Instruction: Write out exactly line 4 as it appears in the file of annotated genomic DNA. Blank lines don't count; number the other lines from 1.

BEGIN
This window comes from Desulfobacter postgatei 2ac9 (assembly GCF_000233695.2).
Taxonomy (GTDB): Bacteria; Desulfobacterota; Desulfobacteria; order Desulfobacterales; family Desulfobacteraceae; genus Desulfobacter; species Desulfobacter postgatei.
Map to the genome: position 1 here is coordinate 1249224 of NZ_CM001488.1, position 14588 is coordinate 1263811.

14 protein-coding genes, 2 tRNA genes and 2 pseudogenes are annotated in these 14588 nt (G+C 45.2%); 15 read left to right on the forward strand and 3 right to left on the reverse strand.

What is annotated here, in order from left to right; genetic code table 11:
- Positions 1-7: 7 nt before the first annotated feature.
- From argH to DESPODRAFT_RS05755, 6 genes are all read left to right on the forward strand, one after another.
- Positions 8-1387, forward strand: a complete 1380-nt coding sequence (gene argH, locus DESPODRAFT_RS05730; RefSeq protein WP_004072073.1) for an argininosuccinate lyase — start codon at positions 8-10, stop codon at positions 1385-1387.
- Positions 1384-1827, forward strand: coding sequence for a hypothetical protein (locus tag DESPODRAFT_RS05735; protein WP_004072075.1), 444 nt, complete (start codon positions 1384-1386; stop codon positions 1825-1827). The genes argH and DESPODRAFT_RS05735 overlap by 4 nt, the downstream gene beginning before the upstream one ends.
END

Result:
14 protein-coding genes, 2 tRNA genes and 2 pseudogenes are annotated in these 14588 nt (G+C 45.2%); 15 read left to right on the forward strand and 3 right to left on the reverse strand.